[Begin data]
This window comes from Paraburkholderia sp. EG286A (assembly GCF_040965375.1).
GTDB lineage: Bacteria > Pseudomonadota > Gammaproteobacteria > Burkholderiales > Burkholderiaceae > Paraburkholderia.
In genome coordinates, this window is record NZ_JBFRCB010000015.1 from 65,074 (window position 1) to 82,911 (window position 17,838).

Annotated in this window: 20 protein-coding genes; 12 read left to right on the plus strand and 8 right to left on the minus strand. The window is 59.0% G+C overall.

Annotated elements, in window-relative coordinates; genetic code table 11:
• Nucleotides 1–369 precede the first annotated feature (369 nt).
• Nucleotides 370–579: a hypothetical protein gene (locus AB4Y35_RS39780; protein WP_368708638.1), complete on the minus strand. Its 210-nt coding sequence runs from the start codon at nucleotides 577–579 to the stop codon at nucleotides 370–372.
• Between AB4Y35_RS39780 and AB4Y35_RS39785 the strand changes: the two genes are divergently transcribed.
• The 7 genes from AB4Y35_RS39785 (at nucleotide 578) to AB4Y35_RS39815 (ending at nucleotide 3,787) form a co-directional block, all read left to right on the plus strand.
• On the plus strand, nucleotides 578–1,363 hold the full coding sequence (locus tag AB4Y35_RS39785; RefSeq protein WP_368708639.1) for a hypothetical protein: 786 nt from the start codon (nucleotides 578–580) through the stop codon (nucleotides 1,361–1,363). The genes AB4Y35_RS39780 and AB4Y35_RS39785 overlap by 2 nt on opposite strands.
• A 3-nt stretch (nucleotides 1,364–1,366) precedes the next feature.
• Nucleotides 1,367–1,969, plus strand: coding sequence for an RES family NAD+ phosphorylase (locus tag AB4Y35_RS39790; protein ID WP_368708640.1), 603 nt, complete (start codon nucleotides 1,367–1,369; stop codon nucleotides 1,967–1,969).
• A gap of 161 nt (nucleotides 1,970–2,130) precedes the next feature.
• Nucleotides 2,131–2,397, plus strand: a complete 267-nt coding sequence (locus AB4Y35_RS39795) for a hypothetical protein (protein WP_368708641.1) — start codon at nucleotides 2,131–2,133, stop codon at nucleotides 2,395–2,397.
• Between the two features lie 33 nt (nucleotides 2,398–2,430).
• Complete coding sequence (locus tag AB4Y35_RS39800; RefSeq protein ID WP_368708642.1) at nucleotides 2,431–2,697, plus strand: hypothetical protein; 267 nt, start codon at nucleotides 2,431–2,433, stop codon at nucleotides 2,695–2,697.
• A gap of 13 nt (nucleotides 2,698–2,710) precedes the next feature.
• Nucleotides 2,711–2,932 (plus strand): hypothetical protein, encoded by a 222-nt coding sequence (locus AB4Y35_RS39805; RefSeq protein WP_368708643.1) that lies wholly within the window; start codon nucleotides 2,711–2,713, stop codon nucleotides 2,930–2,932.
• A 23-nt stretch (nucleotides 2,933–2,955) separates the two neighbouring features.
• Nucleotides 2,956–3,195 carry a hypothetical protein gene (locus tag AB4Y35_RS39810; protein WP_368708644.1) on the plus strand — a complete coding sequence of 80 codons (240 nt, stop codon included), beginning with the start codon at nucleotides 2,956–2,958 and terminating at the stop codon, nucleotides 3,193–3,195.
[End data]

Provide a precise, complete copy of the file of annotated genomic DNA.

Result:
This window comes from Paraburkholderia sp. EG286A (assembly GCF_040965375.1).
GTDB lineage: Bacteria > Pseudomonadota > Gammaproteobacteria > Burkholderiales > Burkholderiaceae > Paraburkholderia.
In genome coordinates, this window is record NZ_JBFRCB010000015.1 from 65,074 (window position 1) to 82,911 (window position 17,838).

Annotated in this window: 20 protein-coding genes; 12 read left to right on the plus strand and 8 right to left on the minus strand. The window is 59.0% G+C overall.

Annotated elements, in window-relative coordinates; genetic code table 11:
• Nucleotides 1–369 precede the first annotated feature (369 nt).
• Nucleotides 370–579: a hypothetical protein gene (locus AB4Y35_RS39780; protein WP_368708638.1), complete on the minus strand. Its 210-nt coding sequence runs from the start codon at nucleotides 577–579 to the stop codon at nucleotides 370–372.
• Between AB4Y35_RS39780 and AB4Y35_RS39785 the strand changes: the two genes are divergently transcribed.
• The 7 genes from AB4Y35_RS39785 (at nucleotide 578) to AB4Y35_RS39815 (ending at nucleotide 3,787) form a co-directional block, all read left to right on the plus strand.
• On the plus strand, nucleotides 578–1,363 hold the full coding sequence (locus tag AB4Y35_RS39785; RefSeq protein WP_368708639.1) for a hypothetical protein: 786 nt from the start codon (nucleotides 578–580) through the stop codon (nucleotides 1,361–1,363). The genes AB4Y35_RS39780 and AB4Y35_RS39785 overlap by 2 nt on opposite strands.
• A 3-nt stretch (nucleotides 1,364–1,366) precedes the next feature.
• Nucleotides 1,367–1,969, plus strand: coding sequence for an RES family NAD+ phosphorylase (locus tag AB4Y35_RS39790; protein ID WP_368708640.1), 603 nt, complete (start codon nucleotides 1,367–1,369; stop codon nucleotides 1,967–1,969).
• A gap of 161 nt (nucleotides 1,970–2,130) precedes the next feature.
• Nucleotides 2,131–2,397, plus strand: a complete 267-nt coding sequence (locus AB4Y35_RS39795) for a hypothetical protein (protein WP_368708641.1) — start codon at nucleotides 2,131–2,133, stop codon at nucleotides 2,395–2,397.
• Between the two features lie 33 nt (nucleotides 2,398–2,430).
• Complete coding sequence (locus tag AB4Y35_RS39800; RefSeq protein ID WP_368708642.1) at nucleotides 2,431–2,697, plus strand: hypothetical protein; 267 nt, start codon at nucleotides 2,431–2,433, stop codon at nucleotides 2,695–2,697.
• A gap of 13 nt (nucleotides 2,698–2,710) precedes the next feature.
• Nucleotides 2,711–2,932 (plus strand): hypothetical protein, encoded by a 222-nt coding sequence (locus AB4Y35_RS39805; RefSeq protein WP_368708643.1) that lies wholly within the window; start codon nucleotides 2,711–2,713, stop codon nucleotides 2,930–2,932.
• A 23-nt stretch (nucleotides 2,933–2,955) separates the two neighbouring features.
• Nucleotides 2,956–3,195 carry a hypothetical protein gene (locus tag AB4Y35_RS39810; protein WP_368708644.1) on the plus strand — a complete coding sequence of 80 codons (240 nt, stop codon included), beginning with the start codon at nucleotides 2,956–2,958 and terminating at the stop codon, nucleotides 3,193–3,195.